“I always lose weight in England. The food is TERRIBLE!”

Such were the sage observations of my friend Anne, a French expat, as we debated the finer points of European cuisine last night. Since I’d only returned to Toronto the night before, she wanted to know all about my trip. But of course, when you put a Frenchwoman and me together, the conversation will inevitably turn to food.

I know how defensive the French can be about food, but I must respectfully disagree with Anne about the eating habits of the Brits. I ate plenty in my 6 total days in the UK and, mostly, I ate well. I tried everything: from the addictive artificial sweetness of the McVitie’s Jaffa Cake to the three course, perfectly proper roast beef dinner (Yorkshire pudding and all). I ate sausages and chips at a pub. I mowed down on Party Rings. I waited patiently, time and again, for the slowest table service I’ve ever experienced in my life and, usually, it was worth it.

English food, in the traditional sense, might not be the most exotic, but after a day of walking in the rain (then sun, then rain, then sun, then rain again with a side of wind), nothing hits the spot like a really solid fatty protein-and-carb combo. I ate the best club sandwich of my life in London.

And, in Birmingham, I enjoyed the most fantastic curry I have ever tasted.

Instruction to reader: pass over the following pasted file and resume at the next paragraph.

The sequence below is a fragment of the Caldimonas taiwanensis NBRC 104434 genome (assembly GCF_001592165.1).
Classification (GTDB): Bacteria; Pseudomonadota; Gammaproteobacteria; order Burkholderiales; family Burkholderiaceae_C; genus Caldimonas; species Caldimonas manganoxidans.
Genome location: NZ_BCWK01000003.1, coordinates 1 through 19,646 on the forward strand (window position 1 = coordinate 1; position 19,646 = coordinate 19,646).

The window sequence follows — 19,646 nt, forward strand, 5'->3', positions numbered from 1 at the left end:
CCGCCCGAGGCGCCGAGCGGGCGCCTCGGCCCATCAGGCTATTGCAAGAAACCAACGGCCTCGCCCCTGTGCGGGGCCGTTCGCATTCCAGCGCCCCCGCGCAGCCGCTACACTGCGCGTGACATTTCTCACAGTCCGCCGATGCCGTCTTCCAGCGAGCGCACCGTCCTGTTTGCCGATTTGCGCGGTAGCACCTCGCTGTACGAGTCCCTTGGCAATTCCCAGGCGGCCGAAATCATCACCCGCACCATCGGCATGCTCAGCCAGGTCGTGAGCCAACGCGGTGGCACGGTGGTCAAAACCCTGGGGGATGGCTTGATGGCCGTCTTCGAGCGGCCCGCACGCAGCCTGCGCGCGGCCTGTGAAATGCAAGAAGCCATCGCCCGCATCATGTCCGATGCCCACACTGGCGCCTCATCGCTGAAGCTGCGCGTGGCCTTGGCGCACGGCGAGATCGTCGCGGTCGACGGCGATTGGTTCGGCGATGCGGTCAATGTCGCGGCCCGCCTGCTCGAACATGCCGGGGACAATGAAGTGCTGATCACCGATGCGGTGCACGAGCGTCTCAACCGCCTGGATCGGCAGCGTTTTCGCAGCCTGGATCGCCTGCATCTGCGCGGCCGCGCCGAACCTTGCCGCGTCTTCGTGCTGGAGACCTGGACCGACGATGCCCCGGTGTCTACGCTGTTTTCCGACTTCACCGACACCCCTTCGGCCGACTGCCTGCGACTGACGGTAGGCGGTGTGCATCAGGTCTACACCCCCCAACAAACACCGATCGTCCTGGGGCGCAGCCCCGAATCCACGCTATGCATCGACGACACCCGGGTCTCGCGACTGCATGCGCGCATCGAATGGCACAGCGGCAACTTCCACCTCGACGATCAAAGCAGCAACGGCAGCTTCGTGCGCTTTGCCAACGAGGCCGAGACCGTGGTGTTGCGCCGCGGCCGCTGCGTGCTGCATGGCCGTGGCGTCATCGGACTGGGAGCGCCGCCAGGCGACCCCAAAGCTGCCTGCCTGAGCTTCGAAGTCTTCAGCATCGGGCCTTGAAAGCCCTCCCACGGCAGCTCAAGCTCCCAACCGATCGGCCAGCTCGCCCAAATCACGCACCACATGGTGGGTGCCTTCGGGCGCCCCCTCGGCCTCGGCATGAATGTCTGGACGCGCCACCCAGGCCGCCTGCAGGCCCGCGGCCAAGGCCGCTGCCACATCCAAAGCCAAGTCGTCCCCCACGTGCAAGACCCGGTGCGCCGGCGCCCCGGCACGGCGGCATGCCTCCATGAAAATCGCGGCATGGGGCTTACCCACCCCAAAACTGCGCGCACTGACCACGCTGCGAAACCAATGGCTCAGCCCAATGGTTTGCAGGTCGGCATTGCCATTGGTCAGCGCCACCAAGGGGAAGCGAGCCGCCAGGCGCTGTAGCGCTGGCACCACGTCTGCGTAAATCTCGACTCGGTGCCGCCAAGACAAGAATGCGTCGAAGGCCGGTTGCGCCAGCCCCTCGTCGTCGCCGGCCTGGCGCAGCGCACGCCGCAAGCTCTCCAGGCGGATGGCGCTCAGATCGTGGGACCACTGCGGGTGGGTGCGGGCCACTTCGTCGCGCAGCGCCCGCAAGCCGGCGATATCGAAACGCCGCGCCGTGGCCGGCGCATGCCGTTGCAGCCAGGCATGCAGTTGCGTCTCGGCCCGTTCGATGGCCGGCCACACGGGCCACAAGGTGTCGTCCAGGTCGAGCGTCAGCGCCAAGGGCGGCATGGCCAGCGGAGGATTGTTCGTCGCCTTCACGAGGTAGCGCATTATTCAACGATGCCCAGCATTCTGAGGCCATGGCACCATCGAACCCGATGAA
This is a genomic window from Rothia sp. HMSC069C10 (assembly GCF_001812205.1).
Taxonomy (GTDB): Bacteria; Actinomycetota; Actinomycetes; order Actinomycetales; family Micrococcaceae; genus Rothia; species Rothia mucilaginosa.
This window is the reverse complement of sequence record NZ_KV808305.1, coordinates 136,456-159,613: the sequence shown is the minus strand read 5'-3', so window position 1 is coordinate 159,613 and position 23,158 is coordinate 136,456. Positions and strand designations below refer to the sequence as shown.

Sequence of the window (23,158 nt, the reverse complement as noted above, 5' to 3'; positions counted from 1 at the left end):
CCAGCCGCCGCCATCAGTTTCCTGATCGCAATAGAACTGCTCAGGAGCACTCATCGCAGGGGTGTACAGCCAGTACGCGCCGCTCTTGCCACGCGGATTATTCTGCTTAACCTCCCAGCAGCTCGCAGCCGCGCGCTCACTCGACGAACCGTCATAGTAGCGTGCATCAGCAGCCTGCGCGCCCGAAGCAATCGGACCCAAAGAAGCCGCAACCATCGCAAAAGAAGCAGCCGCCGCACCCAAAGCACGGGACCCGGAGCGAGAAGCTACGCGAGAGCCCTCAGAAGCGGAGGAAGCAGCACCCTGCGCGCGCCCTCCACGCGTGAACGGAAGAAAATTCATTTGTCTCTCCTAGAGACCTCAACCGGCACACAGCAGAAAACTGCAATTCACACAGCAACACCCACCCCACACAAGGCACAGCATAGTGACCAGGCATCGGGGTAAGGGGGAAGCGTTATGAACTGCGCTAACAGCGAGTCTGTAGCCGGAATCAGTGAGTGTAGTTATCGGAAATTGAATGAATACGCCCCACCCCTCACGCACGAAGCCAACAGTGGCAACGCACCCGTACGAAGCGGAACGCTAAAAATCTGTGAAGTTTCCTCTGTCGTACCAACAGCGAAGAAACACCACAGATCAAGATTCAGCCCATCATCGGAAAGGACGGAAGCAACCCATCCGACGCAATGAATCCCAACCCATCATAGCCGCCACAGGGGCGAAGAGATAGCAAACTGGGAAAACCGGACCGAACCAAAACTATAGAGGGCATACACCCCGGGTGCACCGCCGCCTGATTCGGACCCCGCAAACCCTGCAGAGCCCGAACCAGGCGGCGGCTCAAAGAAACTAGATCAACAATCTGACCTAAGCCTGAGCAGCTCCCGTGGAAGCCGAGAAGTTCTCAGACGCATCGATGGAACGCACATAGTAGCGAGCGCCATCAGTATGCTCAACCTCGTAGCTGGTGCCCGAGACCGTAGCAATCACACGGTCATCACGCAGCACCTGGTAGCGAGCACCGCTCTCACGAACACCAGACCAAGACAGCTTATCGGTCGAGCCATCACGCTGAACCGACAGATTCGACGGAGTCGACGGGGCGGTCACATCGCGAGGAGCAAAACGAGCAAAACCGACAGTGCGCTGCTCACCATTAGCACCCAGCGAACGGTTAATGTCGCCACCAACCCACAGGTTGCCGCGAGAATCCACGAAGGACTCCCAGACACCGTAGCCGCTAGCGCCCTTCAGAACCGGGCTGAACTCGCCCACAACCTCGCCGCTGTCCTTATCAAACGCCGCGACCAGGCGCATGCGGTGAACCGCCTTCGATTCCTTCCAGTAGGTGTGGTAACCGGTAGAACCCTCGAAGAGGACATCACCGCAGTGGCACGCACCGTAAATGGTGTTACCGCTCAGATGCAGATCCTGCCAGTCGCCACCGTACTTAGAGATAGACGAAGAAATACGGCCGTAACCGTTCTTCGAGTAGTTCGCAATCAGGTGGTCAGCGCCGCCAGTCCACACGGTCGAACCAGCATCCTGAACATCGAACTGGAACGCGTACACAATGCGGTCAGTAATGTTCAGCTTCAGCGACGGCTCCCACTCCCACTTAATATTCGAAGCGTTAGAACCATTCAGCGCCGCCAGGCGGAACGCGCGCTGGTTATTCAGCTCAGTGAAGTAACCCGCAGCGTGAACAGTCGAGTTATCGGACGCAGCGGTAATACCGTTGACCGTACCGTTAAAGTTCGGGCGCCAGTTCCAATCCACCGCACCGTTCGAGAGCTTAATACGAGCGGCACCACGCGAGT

It’s tempting to think of the UK as a bastion of the bland–insert stereotypes of homogeneity, tea, and bad teeth–but once I actually got there, I found my preconceptions completely subverted. Like my proudly multicultural Canadian homebase, the cities I encountered in England were equally vibrant, varied, and multiethnic–which, as always, was beautifully reflected in their food.  As I was explained by Lizzie, my English friend and tour guide, Birmingham is all about the curry.

I ate curry in each of the three countries I visited on my trip (Germany, the Netherlands, and England), and the first two were terrible. While I had already heard rumours of England’s emerging curry tradition, I wasn’t quite ready to let down my guard. It’s hard to recover from a broken heart, and culinary disappointment can be pretty damn devastating.

Thankfully, English curry did not let me down. If anything, it gave me the strength to love and trust again–and by love and trust, I am referring specifically to my relationship with foreign curries.

There is hope, after all.

The curry in question

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